All of this evidence very clearly shows that cancer is not a modern disease, as some like to suggest, or that it is even limited to humans. We know many species living today develop cancer, and the fossil record clearly suggests that many long extinct animals also got the disease, too.
Yet while today cancer is one of the leading causes of deaths worldwide, it is not as common as you might expect in antiquity.
This is mainly to do with the fact that people simply did not live long enough for the disease to manifest itself, and people were most probably dying first of other diseases far less common in the modern world, but also because any cancerous of soft tissue won’t have survived.
The earliest written mention of cancer is thought to be in Ancient Egyptian texts dating to at least 1600 BCE and potentially as old as 2500 BCE, with one even including how to remove a breast tumor by cauterization. Throughout antiquity, cancer was noted and described, with the word being coined by Hippocrates, who referred to tumors as “karkinos”, from the Greek word for crab.
As the oncologist, Siddhartha Mukherjee, and author of the book The Emperor of All Maladies, wrote: “Civilization did not cause cancer, but by extending human lifespans, civilization unveiled it.”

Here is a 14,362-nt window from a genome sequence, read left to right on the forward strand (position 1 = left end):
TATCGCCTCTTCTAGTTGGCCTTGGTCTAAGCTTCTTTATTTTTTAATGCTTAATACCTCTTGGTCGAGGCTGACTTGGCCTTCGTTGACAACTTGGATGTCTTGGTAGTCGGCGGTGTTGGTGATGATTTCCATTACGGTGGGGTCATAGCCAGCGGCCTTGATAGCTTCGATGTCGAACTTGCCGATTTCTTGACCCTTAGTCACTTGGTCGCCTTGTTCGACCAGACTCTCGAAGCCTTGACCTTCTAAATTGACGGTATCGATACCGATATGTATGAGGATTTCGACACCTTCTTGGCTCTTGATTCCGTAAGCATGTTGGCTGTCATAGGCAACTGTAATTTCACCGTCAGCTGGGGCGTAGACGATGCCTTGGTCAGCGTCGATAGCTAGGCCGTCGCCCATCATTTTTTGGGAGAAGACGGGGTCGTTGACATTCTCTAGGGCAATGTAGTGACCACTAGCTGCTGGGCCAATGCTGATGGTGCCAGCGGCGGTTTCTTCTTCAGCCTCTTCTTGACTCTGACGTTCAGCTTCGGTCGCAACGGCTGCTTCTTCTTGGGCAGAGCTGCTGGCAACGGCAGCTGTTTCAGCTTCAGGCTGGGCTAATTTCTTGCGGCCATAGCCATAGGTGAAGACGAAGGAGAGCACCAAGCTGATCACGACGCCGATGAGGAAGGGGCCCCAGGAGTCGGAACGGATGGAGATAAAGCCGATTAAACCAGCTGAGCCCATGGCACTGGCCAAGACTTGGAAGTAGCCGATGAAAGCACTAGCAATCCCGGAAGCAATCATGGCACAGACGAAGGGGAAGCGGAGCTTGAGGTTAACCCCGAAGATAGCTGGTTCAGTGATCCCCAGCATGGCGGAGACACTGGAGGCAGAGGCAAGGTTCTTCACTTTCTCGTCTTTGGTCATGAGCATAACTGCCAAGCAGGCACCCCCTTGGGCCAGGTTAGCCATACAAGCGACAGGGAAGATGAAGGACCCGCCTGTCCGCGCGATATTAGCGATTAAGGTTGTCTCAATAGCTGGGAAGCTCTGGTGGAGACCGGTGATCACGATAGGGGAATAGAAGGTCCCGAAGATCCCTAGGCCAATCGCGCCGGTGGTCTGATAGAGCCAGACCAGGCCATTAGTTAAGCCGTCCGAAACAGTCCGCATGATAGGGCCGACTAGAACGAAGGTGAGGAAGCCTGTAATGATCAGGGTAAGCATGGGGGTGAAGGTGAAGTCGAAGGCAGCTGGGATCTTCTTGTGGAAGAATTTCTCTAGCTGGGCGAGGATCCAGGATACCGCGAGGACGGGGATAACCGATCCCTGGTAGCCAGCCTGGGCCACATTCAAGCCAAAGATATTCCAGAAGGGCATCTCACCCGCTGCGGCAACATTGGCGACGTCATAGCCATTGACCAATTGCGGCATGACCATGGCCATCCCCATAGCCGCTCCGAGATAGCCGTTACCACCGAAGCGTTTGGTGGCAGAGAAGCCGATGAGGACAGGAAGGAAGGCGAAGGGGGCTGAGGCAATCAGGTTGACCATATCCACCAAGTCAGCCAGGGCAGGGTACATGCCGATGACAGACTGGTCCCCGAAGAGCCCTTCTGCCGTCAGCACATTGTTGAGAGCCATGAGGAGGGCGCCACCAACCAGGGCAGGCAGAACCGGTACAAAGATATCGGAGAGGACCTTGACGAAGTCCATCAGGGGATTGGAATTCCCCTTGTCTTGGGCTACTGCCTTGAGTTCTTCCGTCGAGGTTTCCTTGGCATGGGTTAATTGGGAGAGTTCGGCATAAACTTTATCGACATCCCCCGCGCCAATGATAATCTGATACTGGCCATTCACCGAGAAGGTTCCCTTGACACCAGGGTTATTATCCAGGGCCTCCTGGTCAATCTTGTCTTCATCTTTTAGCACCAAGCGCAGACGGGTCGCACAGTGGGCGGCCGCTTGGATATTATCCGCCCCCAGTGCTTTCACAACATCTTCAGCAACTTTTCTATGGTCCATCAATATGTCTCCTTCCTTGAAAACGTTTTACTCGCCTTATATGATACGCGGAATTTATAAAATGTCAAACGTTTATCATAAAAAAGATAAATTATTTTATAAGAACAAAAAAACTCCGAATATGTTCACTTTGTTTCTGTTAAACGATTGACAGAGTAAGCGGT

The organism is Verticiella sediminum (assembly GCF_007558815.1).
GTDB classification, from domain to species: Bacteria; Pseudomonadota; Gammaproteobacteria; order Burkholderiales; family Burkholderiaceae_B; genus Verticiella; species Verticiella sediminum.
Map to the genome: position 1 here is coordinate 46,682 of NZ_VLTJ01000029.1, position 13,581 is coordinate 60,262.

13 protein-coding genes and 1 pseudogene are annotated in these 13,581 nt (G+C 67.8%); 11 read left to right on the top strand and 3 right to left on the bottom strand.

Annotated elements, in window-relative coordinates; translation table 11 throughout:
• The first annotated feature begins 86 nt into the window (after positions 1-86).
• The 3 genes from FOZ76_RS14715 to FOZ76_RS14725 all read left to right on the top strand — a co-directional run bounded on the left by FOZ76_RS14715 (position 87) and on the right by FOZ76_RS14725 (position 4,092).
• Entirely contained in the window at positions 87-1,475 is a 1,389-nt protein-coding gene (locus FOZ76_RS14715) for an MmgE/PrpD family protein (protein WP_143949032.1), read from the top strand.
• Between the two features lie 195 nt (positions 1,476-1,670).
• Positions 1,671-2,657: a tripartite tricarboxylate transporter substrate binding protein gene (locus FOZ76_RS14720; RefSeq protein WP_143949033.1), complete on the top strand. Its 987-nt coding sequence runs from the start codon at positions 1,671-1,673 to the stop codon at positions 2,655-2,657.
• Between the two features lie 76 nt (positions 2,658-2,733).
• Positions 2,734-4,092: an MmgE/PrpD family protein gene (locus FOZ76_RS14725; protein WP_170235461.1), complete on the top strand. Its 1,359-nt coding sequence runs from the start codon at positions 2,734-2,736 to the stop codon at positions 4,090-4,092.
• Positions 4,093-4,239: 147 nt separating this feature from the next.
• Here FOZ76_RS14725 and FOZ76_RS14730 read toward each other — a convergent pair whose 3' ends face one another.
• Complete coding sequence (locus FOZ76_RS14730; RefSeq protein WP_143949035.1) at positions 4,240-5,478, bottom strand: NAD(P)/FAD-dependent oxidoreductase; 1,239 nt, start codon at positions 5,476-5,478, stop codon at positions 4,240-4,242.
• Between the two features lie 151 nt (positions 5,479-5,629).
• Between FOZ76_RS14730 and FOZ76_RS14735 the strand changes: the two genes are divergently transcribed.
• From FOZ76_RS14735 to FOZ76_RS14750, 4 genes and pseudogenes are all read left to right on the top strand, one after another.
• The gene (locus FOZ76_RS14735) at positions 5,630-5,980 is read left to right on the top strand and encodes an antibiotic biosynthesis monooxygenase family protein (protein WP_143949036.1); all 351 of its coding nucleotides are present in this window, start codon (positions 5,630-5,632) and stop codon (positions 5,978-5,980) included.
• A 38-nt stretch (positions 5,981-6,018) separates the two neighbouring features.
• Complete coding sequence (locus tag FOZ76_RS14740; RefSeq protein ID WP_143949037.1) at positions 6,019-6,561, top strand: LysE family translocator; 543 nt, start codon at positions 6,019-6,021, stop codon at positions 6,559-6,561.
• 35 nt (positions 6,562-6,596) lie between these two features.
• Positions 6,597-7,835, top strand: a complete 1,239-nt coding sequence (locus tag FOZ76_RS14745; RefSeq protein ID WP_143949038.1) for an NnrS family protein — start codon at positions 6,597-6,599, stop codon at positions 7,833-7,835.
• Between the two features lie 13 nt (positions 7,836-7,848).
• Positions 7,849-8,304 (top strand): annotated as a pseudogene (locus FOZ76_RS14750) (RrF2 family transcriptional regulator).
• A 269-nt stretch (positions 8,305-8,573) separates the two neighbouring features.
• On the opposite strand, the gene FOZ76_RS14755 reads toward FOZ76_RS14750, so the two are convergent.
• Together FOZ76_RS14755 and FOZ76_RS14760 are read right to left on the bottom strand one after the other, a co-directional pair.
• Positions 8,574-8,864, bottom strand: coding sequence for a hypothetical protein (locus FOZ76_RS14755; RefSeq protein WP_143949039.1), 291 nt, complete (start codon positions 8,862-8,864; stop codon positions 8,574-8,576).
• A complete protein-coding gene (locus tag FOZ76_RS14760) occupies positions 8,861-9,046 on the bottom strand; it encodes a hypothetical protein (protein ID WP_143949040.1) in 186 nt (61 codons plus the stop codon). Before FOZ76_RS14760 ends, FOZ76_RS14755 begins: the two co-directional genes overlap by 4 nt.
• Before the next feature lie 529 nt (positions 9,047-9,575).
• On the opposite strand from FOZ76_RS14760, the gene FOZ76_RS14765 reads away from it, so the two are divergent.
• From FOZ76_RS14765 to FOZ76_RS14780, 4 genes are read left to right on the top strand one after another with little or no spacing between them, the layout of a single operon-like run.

Unfortunately, the dark conclusion seems to be that cancer is likely an inevitability as soon as an organism becomes multicellular. Evolution relies on the fact that the DNA in your cells mutate, creating variation within a population on which natural selection can work. It is this same system that allows cancer to arise, as cells mutate and break free of the checks and controls that normally prevent them from proliferating.
This might sound like there is nothing we can do to prevent it, but that is not really true. When we talk about “cancer” we are effectively referring to hundreds of different diseases. This means that talking about a cure for “cancer” is misleading, and while there are clear difficulties in treating what is, in effect, our own body cells going rogue, we are making some striking advances.